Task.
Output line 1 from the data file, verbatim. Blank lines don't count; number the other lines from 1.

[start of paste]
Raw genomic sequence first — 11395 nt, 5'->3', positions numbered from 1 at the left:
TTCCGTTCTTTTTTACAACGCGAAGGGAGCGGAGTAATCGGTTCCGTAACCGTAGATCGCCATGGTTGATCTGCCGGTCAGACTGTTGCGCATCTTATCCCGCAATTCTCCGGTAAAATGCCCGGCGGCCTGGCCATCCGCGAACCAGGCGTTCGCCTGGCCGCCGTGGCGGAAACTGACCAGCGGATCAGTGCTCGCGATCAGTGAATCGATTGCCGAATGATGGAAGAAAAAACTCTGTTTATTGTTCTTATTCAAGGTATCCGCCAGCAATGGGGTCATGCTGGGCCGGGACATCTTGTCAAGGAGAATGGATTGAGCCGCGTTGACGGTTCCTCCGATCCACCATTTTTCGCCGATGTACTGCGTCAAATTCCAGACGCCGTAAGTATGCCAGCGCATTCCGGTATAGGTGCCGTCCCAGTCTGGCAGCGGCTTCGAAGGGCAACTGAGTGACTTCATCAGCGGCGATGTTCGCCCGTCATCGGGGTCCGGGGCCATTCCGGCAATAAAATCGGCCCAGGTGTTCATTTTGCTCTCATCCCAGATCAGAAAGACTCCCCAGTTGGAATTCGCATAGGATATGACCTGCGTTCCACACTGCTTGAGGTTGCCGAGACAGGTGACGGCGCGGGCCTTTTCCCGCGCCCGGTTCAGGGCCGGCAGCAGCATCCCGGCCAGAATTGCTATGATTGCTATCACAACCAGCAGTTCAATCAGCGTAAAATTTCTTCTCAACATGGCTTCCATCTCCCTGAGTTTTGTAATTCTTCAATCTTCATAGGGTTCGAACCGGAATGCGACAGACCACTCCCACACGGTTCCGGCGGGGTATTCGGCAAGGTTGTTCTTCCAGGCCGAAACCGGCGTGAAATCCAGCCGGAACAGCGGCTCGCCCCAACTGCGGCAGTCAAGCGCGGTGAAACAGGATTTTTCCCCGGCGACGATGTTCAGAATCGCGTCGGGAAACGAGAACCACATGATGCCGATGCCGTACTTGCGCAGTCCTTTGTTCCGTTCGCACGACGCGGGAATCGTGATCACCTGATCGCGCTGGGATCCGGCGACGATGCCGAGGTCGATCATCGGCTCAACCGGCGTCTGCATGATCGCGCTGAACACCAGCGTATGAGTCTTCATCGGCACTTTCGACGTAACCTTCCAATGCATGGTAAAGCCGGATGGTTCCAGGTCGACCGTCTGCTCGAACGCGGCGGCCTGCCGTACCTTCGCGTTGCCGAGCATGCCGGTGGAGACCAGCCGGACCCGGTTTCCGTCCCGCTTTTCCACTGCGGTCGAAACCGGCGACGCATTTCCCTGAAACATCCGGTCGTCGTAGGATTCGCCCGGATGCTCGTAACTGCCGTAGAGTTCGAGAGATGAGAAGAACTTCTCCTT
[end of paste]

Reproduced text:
Raw genomic sequence first — 11395 nt, 5'->3', positions numbered from 1 at the left: